English / Franšais  |  Contact Us
Nova Scotia Museum
Home Print This Page Add Page to Your Favourites

THE POISON PLANT PATCH

Poison Ivy, Monkshood, Buttercup, Destroying Angel are all examples of toxic plants or mushrooms that can cause vomiting, convulsions, diarrhea, heart failure, contact dermatitis or death.

The deadly beauty of common wildflowers of the Northeast is illustrated here, in addition to the medical symptoms of poisoning. Learn more about the alkaloids, resins, oils and toxic proteins found in house plants, annuals, perennials or native wildflowers. More than 50 plants, mushrooms and algae are included. Did you know that only a few microscopic algae are responsible for the closure of shellfish to harvesting seasonally?

The website contains but a sample of potential poison plants, not all known toxic plants are identified, nor are all known plant toxins included. It is not intended to replace medical consultation, but is intended as an introduction to the possibilities.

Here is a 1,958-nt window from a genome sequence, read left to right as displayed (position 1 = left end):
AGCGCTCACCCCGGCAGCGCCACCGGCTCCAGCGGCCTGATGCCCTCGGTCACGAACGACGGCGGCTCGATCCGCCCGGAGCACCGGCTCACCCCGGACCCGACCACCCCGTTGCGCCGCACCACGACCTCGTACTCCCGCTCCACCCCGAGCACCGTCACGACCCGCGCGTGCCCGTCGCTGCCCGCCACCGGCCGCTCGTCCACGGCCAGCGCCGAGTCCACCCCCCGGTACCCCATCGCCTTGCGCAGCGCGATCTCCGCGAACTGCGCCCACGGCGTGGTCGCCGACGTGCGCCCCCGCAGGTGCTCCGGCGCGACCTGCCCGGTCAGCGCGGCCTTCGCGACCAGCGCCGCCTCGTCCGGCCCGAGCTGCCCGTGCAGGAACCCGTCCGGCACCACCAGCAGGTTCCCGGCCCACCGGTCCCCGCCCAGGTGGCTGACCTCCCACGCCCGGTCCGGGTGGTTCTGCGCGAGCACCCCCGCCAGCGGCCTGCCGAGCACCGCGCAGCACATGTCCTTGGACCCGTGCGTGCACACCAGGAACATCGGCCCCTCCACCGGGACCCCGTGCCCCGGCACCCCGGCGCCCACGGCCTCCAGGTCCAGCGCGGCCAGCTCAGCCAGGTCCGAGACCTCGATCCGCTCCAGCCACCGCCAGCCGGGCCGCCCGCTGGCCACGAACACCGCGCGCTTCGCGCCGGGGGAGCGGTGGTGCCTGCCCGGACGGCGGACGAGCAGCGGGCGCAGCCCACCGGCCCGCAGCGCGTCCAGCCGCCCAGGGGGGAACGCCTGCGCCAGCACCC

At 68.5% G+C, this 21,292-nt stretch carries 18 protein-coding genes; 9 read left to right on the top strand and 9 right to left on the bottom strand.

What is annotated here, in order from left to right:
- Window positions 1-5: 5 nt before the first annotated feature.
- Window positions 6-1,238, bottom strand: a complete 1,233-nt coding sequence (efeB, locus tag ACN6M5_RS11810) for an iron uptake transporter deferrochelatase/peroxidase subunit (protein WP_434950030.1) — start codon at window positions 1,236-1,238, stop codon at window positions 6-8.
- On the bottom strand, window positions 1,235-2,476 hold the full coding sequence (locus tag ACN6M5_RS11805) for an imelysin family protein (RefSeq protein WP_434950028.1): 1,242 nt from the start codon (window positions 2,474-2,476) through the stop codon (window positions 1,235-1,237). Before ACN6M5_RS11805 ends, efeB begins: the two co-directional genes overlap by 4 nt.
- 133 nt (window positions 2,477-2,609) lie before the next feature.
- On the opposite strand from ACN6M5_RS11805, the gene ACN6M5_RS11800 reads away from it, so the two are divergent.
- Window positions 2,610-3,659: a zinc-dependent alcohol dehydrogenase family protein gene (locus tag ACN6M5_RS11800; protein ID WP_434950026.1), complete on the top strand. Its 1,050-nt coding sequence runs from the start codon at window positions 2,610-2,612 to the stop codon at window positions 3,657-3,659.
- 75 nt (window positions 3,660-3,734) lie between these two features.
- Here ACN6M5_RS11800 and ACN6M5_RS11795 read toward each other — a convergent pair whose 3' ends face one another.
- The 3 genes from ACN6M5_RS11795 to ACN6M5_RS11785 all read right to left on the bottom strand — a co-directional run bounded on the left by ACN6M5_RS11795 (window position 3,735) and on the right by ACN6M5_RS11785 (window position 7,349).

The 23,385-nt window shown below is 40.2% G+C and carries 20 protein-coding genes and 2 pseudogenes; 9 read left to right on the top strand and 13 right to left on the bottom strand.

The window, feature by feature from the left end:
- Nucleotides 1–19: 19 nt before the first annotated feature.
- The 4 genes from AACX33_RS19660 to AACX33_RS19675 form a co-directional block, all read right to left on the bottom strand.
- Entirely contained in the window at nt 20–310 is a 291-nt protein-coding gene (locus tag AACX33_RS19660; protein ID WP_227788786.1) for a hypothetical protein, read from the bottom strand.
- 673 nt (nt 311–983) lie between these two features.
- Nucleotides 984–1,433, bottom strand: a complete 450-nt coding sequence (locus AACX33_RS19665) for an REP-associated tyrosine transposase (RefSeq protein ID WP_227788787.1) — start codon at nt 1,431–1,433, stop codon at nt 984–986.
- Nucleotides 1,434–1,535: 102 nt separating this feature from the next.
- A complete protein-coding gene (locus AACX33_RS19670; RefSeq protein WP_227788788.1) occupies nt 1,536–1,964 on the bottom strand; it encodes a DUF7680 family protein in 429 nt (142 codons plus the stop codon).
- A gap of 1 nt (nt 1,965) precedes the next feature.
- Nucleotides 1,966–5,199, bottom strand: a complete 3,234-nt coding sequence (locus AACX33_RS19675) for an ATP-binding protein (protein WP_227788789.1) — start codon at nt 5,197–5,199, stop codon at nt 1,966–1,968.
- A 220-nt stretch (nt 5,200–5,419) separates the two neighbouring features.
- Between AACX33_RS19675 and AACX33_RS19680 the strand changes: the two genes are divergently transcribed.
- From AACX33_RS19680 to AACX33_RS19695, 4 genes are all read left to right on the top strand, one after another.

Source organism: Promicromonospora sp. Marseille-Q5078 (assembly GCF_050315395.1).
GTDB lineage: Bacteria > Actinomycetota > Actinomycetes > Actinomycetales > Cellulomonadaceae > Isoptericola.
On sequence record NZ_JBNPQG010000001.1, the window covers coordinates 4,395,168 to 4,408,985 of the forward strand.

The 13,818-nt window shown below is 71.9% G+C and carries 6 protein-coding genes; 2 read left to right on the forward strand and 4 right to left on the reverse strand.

FEATURED POISON PLANT

Liberty Cap (Psilocybe pelliculosa, P. semilanceolata)

Liberty Cap (Psilocybe pelliculosa, P. semilanceolata)

Psilocybe semilanceolata, as well as its look alike, Psilocybe pelliculosa, known as Liberty Caps are herbivore dung-loving fungi found commonly in Nova Scotia in pastures or other open, grassy areas. They are often collected by "shroomers", as well as Panaeolina (Panaeolus) foenisecii, Gymnophilus spectabilis and several other mushrooms, because they contain hallucinogenic compounds. Unfortunately, these mushrooms are hard to distinguish from other, more poisonous species of LBMs (little brown mushrooms) e.g. Clitocybe, Inocybe and Conocybe that do not have any pyschoactive compounds but can cause serious poisoning.

Find Out More

POISON PLANT LOOKUP

I WANT TO

Poison Centre Information
Nova Scotia Museum

Privacy